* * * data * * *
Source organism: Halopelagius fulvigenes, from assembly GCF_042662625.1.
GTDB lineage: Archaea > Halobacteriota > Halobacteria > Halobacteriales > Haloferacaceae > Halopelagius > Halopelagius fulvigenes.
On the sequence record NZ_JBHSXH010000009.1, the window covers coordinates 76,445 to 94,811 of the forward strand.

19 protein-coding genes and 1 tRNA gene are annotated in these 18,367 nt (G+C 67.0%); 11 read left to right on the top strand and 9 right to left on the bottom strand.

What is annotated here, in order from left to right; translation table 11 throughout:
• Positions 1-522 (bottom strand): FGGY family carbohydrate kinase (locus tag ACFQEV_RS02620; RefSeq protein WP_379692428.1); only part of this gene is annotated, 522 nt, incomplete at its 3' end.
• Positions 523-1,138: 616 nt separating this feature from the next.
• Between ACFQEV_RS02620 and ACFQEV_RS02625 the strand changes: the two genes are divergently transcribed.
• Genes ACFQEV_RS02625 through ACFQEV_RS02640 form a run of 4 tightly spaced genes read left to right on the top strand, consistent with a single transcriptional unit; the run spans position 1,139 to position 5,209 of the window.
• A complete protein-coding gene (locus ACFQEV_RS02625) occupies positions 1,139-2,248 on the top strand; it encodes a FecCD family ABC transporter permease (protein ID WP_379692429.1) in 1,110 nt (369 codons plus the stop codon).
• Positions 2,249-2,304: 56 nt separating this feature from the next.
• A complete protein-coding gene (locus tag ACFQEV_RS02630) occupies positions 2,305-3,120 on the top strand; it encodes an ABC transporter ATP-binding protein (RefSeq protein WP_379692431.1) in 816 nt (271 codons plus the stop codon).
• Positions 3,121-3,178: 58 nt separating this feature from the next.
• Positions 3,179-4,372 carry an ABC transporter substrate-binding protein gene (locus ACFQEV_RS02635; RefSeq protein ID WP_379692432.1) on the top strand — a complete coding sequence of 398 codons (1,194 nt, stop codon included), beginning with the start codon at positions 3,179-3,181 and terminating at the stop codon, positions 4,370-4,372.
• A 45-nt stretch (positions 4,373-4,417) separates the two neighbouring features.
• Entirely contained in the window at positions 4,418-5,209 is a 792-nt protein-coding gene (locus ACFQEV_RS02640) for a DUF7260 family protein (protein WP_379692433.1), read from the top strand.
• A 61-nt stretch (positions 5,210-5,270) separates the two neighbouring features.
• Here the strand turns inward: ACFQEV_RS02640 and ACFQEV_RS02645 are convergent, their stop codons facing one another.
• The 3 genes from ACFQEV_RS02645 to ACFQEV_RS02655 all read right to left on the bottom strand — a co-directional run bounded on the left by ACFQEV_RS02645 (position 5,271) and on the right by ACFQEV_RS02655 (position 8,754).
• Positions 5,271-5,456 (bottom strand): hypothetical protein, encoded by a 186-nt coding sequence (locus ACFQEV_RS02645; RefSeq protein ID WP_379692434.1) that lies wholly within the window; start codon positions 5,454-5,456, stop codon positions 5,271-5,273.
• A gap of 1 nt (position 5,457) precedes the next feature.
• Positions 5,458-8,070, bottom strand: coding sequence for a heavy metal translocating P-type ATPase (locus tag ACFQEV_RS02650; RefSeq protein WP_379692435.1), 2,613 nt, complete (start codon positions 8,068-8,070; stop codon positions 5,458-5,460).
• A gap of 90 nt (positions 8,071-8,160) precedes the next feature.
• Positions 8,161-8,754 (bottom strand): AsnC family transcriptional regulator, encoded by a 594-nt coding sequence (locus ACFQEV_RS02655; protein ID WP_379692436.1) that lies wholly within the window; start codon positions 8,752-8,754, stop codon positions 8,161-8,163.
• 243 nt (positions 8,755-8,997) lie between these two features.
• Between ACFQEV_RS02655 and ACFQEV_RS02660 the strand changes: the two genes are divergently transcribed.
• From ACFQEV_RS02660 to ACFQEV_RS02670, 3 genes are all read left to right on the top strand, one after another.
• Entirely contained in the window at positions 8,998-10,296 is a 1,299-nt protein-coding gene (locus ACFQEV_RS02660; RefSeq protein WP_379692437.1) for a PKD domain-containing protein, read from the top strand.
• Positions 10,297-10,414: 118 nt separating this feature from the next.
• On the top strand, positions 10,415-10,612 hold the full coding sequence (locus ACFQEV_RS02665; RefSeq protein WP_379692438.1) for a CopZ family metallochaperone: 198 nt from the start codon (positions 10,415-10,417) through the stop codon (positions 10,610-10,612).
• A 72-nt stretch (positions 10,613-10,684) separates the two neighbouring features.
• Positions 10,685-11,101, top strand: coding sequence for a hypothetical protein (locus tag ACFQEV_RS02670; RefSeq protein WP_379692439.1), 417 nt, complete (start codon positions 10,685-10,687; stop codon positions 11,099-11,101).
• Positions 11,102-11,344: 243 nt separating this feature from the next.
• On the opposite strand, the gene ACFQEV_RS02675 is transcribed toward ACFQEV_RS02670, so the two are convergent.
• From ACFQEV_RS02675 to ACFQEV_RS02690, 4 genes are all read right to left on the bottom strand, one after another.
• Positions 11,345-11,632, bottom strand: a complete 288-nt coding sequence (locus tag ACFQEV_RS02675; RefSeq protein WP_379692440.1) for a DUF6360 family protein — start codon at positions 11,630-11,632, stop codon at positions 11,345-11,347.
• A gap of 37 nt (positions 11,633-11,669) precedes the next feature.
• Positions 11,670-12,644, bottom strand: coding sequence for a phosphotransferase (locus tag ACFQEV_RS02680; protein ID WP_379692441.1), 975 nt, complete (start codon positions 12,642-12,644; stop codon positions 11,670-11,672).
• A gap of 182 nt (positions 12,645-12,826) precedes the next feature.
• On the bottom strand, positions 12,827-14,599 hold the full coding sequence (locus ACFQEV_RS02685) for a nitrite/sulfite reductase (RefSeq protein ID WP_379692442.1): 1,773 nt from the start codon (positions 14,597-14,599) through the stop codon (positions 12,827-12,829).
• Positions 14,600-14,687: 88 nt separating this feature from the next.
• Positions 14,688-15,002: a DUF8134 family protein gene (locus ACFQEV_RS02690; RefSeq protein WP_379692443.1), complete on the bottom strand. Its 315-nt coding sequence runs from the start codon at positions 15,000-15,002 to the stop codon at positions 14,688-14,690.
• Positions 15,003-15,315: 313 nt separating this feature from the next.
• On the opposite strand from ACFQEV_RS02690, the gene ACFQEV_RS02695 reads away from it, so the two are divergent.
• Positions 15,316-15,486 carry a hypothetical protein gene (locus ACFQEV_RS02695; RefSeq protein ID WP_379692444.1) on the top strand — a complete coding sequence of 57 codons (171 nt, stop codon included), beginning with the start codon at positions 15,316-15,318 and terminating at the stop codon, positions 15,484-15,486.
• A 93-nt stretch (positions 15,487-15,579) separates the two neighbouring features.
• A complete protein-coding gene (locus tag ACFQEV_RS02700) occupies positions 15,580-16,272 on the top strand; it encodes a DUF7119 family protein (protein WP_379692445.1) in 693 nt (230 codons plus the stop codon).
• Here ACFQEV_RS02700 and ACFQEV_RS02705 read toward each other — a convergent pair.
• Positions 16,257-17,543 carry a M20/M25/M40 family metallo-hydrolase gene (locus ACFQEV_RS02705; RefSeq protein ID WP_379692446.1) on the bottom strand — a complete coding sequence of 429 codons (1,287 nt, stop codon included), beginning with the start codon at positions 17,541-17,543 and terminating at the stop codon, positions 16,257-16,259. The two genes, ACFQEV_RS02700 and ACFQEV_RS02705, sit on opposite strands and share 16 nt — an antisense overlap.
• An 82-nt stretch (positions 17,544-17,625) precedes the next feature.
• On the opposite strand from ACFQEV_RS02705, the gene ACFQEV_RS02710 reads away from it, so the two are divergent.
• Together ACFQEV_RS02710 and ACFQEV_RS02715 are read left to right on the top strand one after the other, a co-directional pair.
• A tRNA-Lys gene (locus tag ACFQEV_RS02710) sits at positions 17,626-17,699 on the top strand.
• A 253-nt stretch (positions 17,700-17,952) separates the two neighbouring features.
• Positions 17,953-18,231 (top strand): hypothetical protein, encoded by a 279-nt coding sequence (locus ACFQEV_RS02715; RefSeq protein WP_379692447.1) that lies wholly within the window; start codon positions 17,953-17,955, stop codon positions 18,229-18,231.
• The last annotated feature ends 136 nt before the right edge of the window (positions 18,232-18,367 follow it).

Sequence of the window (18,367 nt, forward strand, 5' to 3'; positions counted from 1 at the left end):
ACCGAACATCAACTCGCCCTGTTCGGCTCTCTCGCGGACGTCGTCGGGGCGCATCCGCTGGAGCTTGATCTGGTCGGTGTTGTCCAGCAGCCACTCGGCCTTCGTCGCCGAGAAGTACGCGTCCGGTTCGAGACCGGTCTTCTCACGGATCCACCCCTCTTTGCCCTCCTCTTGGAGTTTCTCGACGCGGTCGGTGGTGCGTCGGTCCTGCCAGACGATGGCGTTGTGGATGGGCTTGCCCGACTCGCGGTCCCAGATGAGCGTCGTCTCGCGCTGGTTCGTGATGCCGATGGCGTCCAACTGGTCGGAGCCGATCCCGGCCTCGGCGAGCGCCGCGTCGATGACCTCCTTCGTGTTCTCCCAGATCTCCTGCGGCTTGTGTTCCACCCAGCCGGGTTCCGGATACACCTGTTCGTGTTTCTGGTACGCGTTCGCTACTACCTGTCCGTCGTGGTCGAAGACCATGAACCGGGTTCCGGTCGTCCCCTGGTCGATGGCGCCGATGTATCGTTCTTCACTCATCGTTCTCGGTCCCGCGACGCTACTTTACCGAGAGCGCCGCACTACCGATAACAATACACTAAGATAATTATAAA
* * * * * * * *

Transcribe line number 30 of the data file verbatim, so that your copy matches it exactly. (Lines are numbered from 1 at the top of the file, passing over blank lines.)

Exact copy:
• On the top strand, positions 10,415-10,612 hold the full coding sequence (locus ACFQEV_RS02665; RefSeq protein WP_379692438.1) for a CopZ family metallochaperone: 198 nt from the start codon (positions 10,415-10,417) through the stop codon (positions 10,610-10,612).